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Q: My husband is a survivor of childhood domestic violence. Father’s Day is a tough holiday for him because of the trauma from his childhood, so I’m never sure what we should do for him. We have two kids together and we want to celebrate him for being a good dad, but I can tell he’s uncomfortable with the whole thing. Do you think we should just skip this holiday?
A: When holidays are connected to a traumatic past, they can be triggers, no matter how much time has passed. This is normal, but also, like you said, tough. Especially when you have kids who don’t understand why dad doesn’t want cards, gifts or any kind of celebration in his honor.
The obvious answer here is yes, if your husband doesn’t want to “do” Father’s Day, there’s no reason to force it on him. After all, there are 364 other days of the year to tell him he’s a good dad. Be honest with your kids and reassure them it has nothing to do with them. A possible conversation starter might be: This is a tough day for dad because he has some bad memories from when he was younger. It has nothing to do with you. We’re just going to support him however he needs today.
If your husband is open to the idea of talking to a counselor or therapist, a professional might be helpful while he processes those triggers and memories, and eventually works through them. EMDR, or eye movement desensitization and reprocessing, has been shown to be an effective therapy technique for treating post-traumatic stress disorder, something many victims of domestic violence can experience. As I’m sure he knows, ignoring trauma unfortunately doesn’t make it go away. And witnessing domestic violence can put him at risk for passing some of those patterns down to his kids.
Self-compassion is important on this day, says registered psychotherapist Shirley Porter, who encourages survivors to honor their resilience, strength and courage and celebrate their freedom from abuse. If there is a way to reframe this day in his mind, he can see it as a day that no longer has the constraints it did as a child, but a day where he can be celebrated for being what his own abusive parent wasn’t.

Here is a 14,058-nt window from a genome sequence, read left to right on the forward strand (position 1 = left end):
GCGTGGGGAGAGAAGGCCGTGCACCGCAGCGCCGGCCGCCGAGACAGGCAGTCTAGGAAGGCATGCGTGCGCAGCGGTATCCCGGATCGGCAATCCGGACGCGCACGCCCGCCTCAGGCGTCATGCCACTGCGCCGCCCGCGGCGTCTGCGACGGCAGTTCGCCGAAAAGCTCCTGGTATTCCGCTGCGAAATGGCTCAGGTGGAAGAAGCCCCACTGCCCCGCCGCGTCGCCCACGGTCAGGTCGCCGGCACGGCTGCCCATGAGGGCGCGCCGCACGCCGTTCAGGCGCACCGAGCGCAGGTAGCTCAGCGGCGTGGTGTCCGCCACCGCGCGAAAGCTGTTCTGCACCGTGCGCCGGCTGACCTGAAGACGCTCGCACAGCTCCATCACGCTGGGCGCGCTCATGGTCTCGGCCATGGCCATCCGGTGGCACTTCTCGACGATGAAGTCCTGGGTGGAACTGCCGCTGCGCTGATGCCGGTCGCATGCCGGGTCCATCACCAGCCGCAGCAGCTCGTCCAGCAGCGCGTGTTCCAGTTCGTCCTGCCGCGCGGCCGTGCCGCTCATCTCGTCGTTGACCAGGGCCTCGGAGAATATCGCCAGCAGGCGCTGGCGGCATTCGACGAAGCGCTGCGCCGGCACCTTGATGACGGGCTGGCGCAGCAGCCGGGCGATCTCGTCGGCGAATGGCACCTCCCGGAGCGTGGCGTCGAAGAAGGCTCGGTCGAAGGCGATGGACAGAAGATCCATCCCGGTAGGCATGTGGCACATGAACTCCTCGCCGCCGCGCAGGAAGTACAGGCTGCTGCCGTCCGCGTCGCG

It might be helpful to reflect on happy memories this day—share stories that remind your partner how he’s been a good dad, the qualities about him that the kids love and the way he’s positively shaped their lives. A “making memories” jar might make a thoughtful gift idea. It’s a DIY gift where your kids can write down their favorite things to do with your husband on slips of paper (or blocks, like in this example) and place them in a box or jar and he can choose one each time there’s some free time in his schedule.
By focusing on the positive aspects of the present day, your partner might be less likely to let his mind slip into the memories of the past.
I also want to mention one more group here that might be reading this—the new partners to protective mom survivors of domestic violence whose abusive ex-partners ruined past Father’s Days. These partners may be walking into a tricky area where the children in the relationship are unsure how to tread during Father’s Day. It’s likely the ex-abuser went out of his way to ruin this day in the past for everyone in the family, or used this day as a manipulation tool to emotionally damage his children or wife. This day could also be difficult when the abusive father is still sharing custody with the kids. The hurdles can be many.
As a new partner, the most important thing to remember is you can model healthy masculinity by being a positive role model.
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“Men who are compassionate, respectful, loving, responsible, honorable, and kind—and are active in parenting their children—are excellent models of healthy masculinity,” says Porter. “For these men, it is not only who they are on Father's Day, but the kind of person they choose to be 365 days a year that has such positive impacts on their children.”
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